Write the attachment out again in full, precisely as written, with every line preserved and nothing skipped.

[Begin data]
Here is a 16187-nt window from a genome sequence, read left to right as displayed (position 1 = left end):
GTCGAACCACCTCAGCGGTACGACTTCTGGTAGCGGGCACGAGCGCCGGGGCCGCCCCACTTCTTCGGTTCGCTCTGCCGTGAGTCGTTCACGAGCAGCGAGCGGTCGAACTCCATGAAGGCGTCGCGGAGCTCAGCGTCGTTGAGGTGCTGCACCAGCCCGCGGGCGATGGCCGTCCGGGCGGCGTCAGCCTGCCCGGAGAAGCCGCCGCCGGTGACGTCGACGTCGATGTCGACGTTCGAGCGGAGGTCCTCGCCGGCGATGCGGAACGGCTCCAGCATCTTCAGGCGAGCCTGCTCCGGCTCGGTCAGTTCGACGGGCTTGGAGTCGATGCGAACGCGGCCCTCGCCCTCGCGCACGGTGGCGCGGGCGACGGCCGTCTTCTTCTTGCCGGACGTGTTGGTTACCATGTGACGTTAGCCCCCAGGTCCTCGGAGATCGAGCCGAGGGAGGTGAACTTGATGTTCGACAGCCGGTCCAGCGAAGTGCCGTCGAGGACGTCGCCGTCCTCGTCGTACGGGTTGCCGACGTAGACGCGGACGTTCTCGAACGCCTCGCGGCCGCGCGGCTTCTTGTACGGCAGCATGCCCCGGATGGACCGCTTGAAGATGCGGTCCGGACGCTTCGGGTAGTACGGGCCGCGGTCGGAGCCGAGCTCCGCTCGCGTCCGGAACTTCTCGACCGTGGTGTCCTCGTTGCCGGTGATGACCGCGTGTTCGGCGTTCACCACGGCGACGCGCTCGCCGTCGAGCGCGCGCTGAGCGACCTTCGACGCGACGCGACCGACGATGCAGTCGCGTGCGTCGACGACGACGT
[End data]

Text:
Here is a 16187-nt window from a genome sequence, read left to right as displayed (position 1 = left end):
GTCGAACCACCTCAGCGGTACGACTTCTGGTAGCGGGCACGAGCGCCGGGGCCGCCCCACTTCTTCGGTTCGCTCTGCCGTGAGTCGTTCACGAGCAGCGAGCGGTCGAACTCCATGAAGGCGTCGCGGAGCTCAGCGTCGTTGAGGTGCTGCACCAGCCCGCGGGCGATGGCCGTCCGGGCGGCGTCAGCCTGCCCGGAGAAGCCGCCGCCGGTGACGTCGACGTCGATGTCGACGTTCGAGCGGAGGTCCTCGCCGGCGATGCGGAACGGCTCCAGCATCTTCAGGCGAGCCTGCTCCGGCTCGGTCAGTTCGACGGGCTTGGAGTCGATGCGAACGCGGCCCTCGCCCTCGCGCACGGTGGCGCGGGCGACGGCCGTCTTCTTCTTGCCGGACGTGTTGGTTACCATGTGACGTTAGCCCCCAGGTCCTCGGAGATCGAGCCGAGGGAGGTGAACTTGATGTTCGACAGCCGGTCCAGCGAAGTGCCGTCGAGGACGTCGCCGTCCTCGTCGTACGGGTTGCCGACGTAGACGCGGACGTTCTCGAACGCCTCGCGGCCGCGCGGCTTCTTGTACGGCAGCATGCCCCGGATGGACCGCTTGAAGATGCGGTCCGGACGCTTCGGGTAGTACGGGCCGCGGTCGGAGCCGAGCTCCGCTCGCGTCCGGAACTTCTCGACCGTGGTGTCCTCGTTGCCGGTGATGACCGCGTGTTCGGCGTTCACCACGGCGACGCGCTCGCCGTCGAGCGCGCGCTGAGCGACCTTCGACGCGACGCGACCGACGATGCAGTCGCGTGCGTCGACGACGACGT